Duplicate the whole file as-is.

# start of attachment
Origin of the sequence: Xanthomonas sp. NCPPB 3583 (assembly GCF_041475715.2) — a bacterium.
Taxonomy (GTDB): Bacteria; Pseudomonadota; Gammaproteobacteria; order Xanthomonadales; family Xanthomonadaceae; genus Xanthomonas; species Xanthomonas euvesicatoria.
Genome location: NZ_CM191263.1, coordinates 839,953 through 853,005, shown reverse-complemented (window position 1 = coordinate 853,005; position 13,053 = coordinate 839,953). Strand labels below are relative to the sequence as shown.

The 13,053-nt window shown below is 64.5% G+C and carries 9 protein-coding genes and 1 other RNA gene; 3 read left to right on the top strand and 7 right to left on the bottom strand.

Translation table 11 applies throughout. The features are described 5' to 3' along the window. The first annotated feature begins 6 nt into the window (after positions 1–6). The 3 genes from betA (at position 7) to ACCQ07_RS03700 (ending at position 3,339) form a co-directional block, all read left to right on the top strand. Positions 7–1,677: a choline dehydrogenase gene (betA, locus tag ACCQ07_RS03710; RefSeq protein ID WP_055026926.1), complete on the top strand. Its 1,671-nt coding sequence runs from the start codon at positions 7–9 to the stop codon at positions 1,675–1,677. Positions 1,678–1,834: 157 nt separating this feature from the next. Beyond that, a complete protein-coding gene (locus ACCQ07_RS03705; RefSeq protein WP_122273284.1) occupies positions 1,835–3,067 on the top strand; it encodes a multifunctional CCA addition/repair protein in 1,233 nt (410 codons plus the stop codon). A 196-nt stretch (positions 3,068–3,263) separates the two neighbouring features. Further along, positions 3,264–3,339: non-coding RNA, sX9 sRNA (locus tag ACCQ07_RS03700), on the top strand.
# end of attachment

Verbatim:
Origin of the sequence: Xanthomonas sp. NCPPB 3583 (assembly GCF_041475715.2) — a bacterium.
Taxonomy (GTDB): Bacteria; Pseudomonadota; Gammaproteobacteria; order Xanthomonadales; family Xanthomonadaceae; genus Xanthomonas; species Xanthomonas euvesicatoria.
Genome location: NZ_CM191263.1, coordinates 839,953 through 853,005, shown reverse-complemented (window position 1 = coordinate 853,005; position 13,053 = coordinate 839,953). Strand labels below are relative to the sequence as shown.

The 13,053-nt window shown below is 64.5% G+C and carries 9 protein-coding genes and 1 other RNA gene; 3 read left to right on the top strand and 7 right to left on the bottom strand.

Translation table 11 applies throughout. The features are described 5' to 3' along the window. The first annotated feature begins 6 nt into the window (after positions 1–6). The 3 genes from betA (at position 7) to ACCQ07_RS03700 (ending at position 3,339) form a co-directional block, all read left to right on the top strand. Positions 7–1,677: a choline dehydrogenase gene (betA, locus tag ACCQ07_RS03710; RefSeq protein ID WP_055026926.1), complete on the top strand. Its 1,671-nt coding sequence runs from the start codon at positions 7–9 to the stop codon at positions 1,675–1,677. Positions 1,678–1,834: 157 nt separating this feature from the next. Beyond that, a complete protein-coding gene (locus ACCQ07_RS03705; RefSeq protein WP_122273284.1) occupies positions 1,835–3,067 on the top strand; it encodes a multifunctional CCA addition/repair protein in 1,233 nt (410 codons plus the stop codon). A 196-nt stretch (positions 3,068–3,263) separates the two neighbouring features. Further along, positions 3,264–3,339: non-coding RNA, sX9 sRNA (locus tag ACCQ07_RS03700), on the top strand.